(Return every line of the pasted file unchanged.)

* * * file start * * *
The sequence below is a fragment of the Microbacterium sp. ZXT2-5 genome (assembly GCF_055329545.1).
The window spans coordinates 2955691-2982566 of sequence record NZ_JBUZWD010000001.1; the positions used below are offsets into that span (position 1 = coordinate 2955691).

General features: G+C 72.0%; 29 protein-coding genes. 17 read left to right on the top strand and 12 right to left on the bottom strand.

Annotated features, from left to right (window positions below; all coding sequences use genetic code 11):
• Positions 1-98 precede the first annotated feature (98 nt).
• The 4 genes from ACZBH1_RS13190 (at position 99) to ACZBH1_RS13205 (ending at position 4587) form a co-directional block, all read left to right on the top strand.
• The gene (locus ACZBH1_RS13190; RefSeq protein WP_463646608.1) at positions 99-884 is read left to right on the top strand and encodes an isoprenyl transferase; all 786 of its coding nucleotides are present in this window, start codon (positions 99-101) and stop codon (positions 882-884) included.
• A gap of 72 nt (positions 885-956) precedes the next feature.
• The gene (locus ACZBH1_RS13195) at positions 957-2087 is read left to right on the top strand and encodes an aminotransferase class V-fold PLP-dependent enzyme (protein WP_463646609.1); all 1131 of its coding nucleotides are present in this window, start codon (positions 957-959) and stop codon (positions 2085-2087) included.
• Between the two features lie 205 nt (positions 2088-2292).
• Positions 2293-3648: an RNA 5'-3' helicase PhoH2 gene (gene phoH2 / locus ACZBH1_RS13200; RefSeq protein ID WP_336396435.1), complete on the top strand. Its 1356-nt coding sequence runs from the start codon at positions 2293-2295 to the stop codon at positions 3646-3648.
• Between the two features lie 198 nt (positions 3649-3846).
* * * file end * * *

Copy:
The sequence below is a fragment of the Microbacterium sp. ZXT2-5 genome (assembly GCF_055329545.1).
The window spans coordinates 2955691-2982566 of sequence record NZ_JBUZWD010000001.1; the positions used below are offsets into that span (position 1 = coordinate 2955691).

General features: G+C 72.0%; 29 protein-coding genes. 17 read left to right on the top strand and 12 right to left on the bottom strand.

Annotated features, from left to right (window positions below; all coding sequences use genetic code 11):
• Positions 1-98 precede the first annotated feature (98 nt).
• The 4 genes from ACZBH1_RS13190 (at position 99) to ACZBH1_RS13205 (ending at position 4587) form a co-directional block, all read left to right on the top strand.
• The gene (locus ACZBH1_RS13190; RefSeq protein WP_463646608.1) at positions 99-884 is read left to right on the top strand and encodes an isoprenyl transferase; all 786 of its coding nucleotides are present in this window, start codon (positions 99-101) and stop codon (positions 882-884) included.
• A gap of 72 nt (positions 885-956) precedes the next feature.
• The gene (locus ACZBH1_RS13195) at positions 957-2087 is read left to right on the top strand and encodes an aminotransferase class V-fold PLP-dependent enzyme (protein WP_463646609.1); all 1131 of its coding nucleotides are present in this window, start codon (positions 957-959) and stop codon (positions 2085-2087) included.
• Between the two features lie 205 nt (positions 2088-2292).
• Positions 2293-3648: an RNA 5'-3' helicase PhoH2 gene (gene phoH2 / locus ACZBH1_RS13200; RefSeq protein ID WP_336396435.1), complete on the top strand. Its 1356-nt coding sequence runs from the start codon at positions 2293-2295 to the stop codon at positions 3646-3648.
• Between the two features lie 198 nt (positions 3649-3846).